Border fence

The Pima County Board of Supervisors accepted a grant last Tuesday from Arizona’s Department of Public Safety to employ three full-time law enforcement officers to monitor trafficking crimes near the border.

The grant will provide 75 percent ($260,000) of the salaries for three officers affiliated with the Border Strike  Force Program. The other 25 percent ($86,666) will come from Pima County’s general fund, functioning as an inter-governmental agreement between DPS and the Pima County Sheriff’s Derpartment.

At the Dec. 18 board meeting, Supervisors Ally Miller, Steve Christy and Ramón Valadez voted in favor, while Supervisor Richard Elías voted against and Supervisor Sharon Bronson abstained. The agreement will remain in effect until June 30, 2019.

Announced in 2015 as part of Gov. Doug Ducey’s re-election campaign, the Border Strike Force program is a group of officers who target transnational drug, weapon and human trafficking operations near the U.S.-Mexico border.

The DPS website says the Border Strike Force communicates with state and local law enforcement so that all agencies can work in partnership with each other, making their intelligence more streamlined.

The amount of public information about the program pretty much ends there.

In October, the Arizona Republic in Phoenix reported that the program was created by “pulling 56 sworn personnel and $7.8 million from other parts of the DPS.” Republic reporters also found that $82 million of state funds have been invested in  the program since 2016, and an additional $2.9 million will be added in the 2019 fiscal year.

While reporters found these numbers from legislative budget documents, there is almost no available information about the logistics of the program, how it’s different from existing state law enforcement operations, and the validity of the seizure numbers the governor has presented over the last three years.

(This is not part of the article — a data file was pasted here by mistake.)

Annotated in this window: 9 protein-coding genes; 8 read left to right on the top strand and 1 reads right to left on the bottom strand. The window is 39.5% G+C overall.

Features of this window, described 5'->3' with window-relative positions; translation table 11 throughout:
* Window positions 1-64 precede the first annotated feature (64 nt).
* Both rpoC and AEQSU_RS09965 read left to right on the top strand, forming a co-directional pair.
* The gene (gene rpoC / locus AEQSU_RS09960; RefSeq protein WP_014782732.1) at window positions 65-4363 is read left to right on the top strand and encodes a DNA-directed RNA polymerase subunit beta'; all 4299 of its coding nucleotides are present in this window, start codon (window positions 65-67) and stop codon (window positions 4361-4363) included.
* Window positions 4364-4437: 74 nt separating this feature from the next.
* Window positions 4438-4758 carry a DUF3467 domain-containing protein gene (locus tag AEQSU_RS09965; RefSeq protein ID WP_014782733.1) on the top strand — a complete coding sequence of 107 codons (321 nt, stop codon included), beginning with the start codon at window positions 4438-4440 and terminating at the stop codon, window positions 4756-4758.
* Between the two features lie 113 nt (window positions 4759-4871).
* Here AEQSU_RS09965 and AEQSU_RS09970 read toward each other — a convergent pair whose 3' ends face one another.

In 2016, David McGlothin from Arizona-Sonora News discovered the numbers Gov. Ducey reported in his State of the State Address did not match up with a public records request. In his speech, the governor said the Border Strike Force made “more than 300 arrests and seized 4,400 pound of marijuana, 194 pounds of meth and 21 pounds of heroin from operations since September until his speech in January.”

McGlothin’s request from DPS that year showed “51 drug-related arrests and seizure of 1,685 pounds of marijuana from operations dating back to September through February. No large seizures of either heroin or meth showed up in the reports.”

The statistics on how many narcotics have been intercepted are difficult to confirm because of the inter-communicative relationship between the Border Strike Force and existing federal and state law enforcement. The busts made by local officers and Border Strike Force officers working together could be counted twice.

The Republic reported that the Arizona Sheriffs Association initially opposed the Border Strike Force, claiming it took focus away from DPS’ primary duty of keeping roads safe and would be redundant for pre existing law enforcement work.

Some officials have said the Border Strike Force was a political move that piggybacked off the work sheriff departments were already doing in order to create a public understanding that Gov. Ducey is being proactive on transnational crimes.